first_imgVideo editors, check out these great websites that are a wealth of knowledge for all things post production. From great tutorials to quick tips, these sites will help you stay on top of your post production game!In a previous post, we rounded up the best filmmaking websites, but with all the great post production and video editing sites, that topic is surely deserving of it’s own hit list. In this roundup, we’ve picked the best video editing sites in 2013, great daily reads when you’re waiting on a render or have a few minutes to spare. Bookmark these!Know a video editing site that didn’t make the list? Share it in the comments below!Stay up to date with the post production industry, and pick up some new tips and skills in the process. In no particular order, the best post production and video editing sites:Little Frog in High DefShane Ross shares his experiences as a television editor in LA. An active post production voice on Twitter, Shane’s blog documents his “insider view” on the process of editing TV shows. He works mainly with Avid Media Composer and Adobe Premiere Pro, but his insights on workflow are helpful for any editor. DigitalfilmsOliver Peters is a veteran film editor and colorist who shares his insights on post production. On his video editing site you’ll find a nice balance of tutorials, behind the scenes editing workflow and insightful thoughts on the industry.Philip HodgettsPhilip Hodgetts blogs about technology relating to post production and distribution. Philip is the mastermind behind many video editing plugins and software tools and he’s on the forefront of the future of post production. His blog is a fascinating read that covers topics both creative and technical. Creative ImpatienceBartlomiej Walczak writes about post production and color grading on his video editing blog, “Creative Impatience”. He focuses on the Adobe post production tools: Premiere Pro, After Effects, & SpeedGrade. He also offers useful free plugins (feathered crop, vignettes) for Premiere Pro & After Effects.  Monica Edits (Sh*tting Sparkles)The name of this video editing blog comes from a common joke about editors making crappy video look good. The blog is a first-person account of a pro video editor, Monica Daniel. She shares her stories from the edit suite, everything from project breakdowns to picking an ergonomic mouse for editing.A Nonlinear Editor’s BlogMichael is a German video and sound editor who shares his tips on video/audio post production. The blog is a mix of helpful articles, product reviews and tutorials, with a good bit of focus on working with audio in your video editing projects.SpliceVineEric Wise covers different video editing and post production subjects each month and often features expert guest writers. The content focuses on delivery and transmedia as well as editing and color grading. Be sure to check out the free email newsletter, as well as the SpliceVine monthly post production podcasts.Chris Hall Color Correction BlogIf you’re interested in color correction and color grading, Chris Hall’s color blog is chocked full of useful info. He offers a series of video tutorials “Anatomy of a Grade” on creating specific looks in DaVinci Resolve. This post production blog is recommended for those learning Resolve (there is a free Lite version) and wanting more control over their grading. Norman HollynNorman Hollyn is film editor and Professor who shares his thoughts on the industry. Subjects cover technique, theory, and technology.Jonny Elwyn (Toolbox)Jonny Elwyn is a a London based Editor (and fellow Premiumbeat blogger ) who shares his experiences and thoughts on post production. Jonny dishes up his own insight into editing and working with clients, and shares videos and interviews from leaders in the industry. He often compares the differences in video editing applications, like his popular series on switching to AVID Media Composer.Alexis Van Hurkman  (update: now writing for Pro Video Coalition)Alexis Van Hurkman is a well known colorist who wrote the Apple Color and DaVinci Resolve manuals, as well as several other books. On his own site he shares his knowledge of color grading, and he recently started another blog at Pro Video Coalition.  EditblogScott Simmons has been an active online authority on post production and video editing for several years now. He writes a frequently updated blog on ProVideo Coalition called The Edit Blog, where he shares his thoughts on the industry, as well as product reviews and video editing tips/tricks.Be sure to follow him on Twitter as well.Art of the GuillotineArt of the Guillotine (AotG) is an aggregate of the best post producution articles. On the site, film professor and post production pro Gordon Burkell reposts useful video editing and production related posts from around the web. The site is a hit list of relevant info for industry pros.Bonus SitesHere are 3 popular sites you may already know and are certainly worth checking out:ProLost is the blog of Stu Maschwitz ( Creative Director for Red Giant’s Magic Bullet). He writes about editing, color correction, and digital cinema.Digital Rebellion have a blog and “weekend read” that cover editing, industry news and their workflow apps.Tao of Color Offer a free weekly newsletter on color grading. Patrick saves you a lot of time and gathers great resources from the web.last_img read more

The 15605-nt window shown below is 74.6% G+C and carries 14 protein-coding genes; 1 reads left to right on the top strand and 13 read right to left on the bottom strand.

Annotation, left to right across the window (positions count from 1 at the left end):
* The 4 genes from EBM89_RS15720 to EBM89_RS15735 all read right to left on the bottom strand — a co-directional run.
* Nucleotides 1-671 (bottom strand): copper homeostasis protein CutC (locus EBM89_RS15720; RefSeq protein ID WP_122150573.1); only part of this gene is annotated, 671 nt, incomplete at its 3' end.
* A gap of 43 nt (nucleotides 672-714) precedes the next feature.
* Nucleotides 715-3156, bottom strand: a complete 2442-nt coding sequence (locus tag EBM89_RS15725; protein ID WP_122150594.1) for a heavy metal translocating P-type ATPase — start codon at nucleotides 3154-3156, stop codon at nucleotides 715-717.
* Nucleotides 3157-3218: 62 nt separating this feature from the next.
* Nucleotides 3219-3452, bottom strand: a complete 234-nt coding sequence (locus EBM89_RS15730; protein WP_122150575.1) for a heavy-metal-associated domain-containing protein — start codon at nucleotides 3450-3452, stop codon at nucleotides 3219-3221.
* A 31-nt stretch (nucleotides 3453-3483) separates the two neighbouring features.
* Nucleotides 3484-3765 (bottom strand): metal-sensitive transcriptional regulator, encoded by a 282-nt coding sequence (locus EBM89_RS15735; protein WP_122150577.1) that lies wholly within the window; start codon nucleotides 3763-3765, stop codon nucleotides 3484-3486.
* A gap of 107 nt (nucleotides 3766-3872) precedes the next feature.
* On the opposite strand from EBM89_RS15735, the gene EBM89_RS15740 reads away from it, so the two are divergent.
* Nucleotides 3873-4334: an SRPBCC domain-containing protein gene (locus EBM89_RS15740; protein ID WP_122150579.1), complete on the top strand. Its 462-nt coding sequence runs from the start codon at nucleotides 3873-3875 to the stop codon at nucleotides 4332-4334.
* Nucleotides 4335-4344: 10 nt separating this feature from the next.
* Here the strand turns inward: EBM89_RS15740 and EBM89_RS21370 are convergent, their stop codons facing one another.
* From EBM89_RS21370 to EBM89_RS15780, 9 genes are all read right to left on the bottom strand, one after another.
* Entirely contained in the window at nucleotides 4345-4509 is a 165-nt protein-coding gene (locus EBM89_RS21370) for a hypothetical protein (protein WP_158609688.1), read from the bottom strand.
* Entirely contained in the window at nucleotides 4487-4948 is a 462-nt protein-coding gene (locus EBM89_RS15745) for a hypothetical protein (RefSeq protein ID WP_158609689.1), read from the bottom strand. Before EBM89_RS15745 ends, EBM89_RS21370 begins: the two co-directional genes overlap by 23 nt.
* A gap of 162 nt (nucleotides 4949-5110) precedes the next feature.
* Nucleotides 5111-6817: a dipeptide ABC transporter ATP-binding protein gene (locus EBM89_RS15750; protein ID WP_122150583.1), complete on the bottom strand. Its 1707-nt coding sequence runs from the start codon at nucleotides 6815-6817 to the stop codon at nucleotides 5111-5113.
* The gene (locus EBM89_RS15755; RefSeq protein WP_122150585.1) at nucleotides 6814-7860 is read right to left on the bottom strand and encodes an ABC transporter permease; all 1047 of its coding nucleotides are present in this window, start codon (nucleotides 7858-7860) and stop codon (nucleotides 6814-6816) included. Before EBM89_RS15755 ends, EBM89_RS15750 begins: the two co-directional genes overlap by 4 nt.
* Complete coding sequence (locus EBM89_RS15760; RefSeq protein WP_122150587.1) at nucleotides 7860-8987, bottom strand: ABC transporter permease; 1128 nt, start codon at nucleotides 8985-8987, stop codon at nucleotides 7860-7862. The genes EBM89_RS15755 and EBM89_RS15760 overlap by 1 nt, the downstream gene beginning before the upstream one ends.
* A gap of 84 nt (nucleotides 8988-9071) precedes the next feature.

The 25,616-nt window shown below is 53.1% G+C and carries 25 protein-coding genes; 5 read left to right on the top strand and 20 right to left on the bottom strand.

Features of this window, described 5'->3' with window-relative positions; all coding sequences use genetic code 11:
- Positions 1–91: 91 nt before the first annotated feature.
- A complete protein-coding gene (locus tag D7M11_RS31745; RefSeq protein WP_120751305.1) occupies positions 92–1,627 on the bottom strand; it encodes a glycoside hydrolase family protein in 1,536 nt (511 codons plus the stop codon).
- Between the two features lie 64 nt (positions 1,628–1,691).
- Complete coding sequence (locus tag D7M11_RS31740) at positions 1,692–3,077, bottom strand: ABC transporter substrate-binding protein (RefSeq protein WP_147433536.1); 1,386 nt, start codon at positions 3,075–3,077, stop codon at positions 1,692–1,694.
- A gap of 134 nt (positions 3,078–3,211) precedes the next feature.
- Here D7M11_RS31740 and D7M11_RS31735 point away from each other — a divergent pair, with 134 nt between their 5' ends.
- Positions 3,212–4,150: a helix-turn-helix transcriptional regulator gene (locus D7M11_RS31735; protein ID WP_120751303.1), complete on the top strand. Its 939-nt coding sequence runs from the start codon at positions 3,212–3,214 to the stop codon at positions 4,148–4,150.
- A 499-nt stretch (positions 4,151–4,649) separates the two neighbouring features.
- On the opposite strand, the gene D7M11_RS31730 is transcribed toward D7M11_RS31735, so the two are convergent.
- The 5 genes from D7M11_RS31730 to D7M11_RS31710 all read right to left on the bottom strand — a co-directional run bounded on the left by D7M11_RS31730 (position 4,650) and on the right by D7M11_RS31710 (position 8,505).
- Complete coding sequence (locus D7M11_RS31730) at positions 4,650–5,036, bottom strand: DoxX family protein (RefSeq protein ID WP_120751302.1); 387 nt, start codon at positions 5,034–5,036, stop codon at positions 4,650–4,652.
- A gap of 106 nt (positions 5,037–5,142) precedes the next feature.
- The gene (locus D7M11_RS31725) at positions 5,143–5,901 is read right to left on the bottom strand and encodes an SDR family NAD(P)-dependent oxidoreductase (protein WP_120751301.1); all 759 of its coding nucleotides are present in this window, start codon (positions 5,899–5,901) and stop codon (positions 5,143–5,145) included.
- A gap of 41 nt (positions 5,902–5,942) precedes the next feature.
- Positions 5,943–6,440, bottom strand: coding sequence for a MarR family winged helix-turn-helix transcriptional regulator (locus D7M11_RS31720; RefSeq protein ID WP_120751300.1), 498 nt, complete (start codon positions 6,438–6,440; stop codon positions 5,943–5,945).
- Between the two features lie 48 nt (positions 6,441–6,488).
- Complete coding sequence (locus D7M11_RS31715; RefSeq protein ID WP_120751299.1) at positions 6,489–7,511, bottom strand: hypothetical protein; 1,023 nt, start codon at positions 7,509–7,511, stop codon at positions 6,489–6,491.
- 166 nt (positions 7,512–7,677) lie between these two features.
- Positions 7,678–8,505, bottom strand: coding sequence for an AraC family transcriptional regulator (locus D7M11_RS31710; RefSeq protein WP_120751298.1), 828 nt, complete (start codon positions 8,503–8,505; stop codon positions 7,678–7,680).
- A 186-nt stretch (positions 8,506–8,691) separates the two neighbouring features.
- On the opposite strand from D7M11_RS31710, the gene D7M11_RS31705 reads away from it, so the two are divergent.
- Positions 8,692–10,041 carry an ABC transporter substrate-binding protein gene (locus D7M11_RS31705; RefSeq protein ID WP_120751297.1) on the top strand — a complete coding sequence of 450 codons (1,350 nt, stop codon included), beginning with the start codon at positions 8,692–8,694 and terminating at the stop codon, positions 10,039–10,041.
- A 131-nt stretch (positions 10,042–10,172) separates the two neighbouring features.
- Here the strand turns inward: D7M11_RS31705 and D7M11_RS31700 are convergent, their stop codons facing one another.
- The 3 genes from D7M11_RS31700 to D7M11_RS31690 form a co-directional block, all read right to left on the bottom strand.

Stop Putting Process Over People